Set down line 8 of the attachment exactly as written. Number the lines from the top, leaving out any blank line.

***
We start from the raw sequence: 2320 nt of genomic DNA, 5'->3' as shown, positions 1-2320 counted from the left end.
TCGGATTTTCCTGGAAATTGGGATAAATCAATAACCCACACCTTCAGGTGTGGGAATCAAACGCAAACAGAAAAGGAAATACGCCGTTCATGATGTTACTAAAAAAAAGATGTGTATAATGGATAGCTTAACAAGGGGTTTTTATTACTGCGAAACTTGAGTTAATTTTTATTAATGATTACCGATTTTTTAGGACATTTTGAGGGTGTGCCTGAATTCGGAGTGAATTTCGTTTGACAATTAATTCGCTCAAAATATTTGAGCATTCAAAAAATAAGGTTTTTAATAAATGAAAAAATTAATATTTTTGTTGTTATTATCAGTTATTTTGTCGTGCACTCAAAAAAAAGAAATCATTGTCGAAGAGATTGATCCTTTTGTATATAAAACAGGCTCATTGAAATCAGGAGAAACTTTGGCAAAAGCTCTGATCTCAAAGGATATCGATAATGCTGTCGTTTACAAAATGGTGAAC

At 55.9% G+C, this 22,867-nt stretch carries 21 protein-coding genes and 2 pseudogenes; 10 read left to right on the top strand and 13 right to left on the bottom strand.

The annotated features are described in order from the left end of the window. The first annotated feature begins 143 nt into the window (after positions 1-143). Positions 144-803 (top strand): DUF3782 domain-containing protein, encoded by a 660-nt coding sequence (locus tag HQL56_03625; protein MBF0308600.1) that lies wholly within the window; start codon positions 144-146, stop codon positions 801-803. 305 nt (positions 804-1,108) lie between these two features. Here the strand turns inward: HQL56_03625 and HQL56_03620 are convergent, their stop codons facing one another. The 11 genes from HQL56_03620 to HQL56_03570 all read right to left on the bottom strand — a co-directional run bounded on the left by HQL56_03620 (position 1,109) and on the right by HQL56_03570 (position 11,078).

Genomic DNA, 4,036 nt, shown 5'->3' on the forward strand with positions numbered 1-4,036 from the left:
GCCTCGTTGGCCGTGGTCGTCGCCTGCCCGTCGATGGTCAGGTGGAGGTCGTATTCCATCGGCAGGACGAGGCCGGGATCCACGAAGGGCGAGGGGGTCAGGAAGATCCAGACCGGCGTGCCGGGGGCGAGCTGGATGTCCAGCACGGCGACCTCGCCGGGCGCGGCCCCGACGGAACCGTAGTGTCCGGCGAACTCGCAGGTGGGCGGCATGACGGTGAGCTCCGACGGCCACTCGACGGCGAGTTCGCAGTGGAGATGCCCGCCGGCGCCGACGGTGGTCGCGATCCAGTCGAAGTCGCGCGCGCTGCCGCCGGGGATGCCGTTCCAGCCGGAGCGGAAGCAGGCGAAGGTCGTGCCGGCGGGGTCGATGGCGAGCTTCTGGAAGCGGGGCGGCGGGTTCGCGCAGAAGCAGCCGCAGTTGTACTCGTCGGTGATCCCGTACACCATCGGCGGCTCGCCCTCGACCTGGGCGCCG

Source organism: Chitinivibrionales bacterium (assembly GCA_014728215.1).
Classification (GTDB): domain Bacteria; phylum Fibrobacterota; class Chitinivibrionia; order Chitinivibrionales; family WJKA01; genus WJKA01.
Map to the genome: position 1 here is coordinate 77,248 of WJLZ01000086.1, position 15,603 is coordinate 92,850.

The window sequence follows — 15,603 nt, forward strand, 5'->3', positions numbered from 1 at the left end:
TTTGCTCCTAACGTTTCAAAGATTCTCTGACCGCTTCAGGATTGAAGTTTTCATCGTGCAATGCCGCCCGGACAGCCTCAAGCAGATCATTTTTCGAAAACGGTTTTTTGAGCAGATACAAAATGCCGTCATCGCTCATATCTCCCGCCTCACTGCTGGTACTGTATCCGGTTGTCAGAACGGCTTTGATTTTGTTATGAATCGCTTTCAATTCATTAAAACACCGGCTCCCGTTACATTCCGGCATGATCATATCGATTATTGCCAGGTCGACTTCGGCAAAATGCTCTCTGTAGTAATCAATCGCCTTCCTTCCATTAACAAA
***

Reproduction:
Classification (GTDB): domain Bacteria; phylum Fibrobacterota; class Chitinivibrionia; order Chitinivibrionales; family WJKA01; genus WJKA01.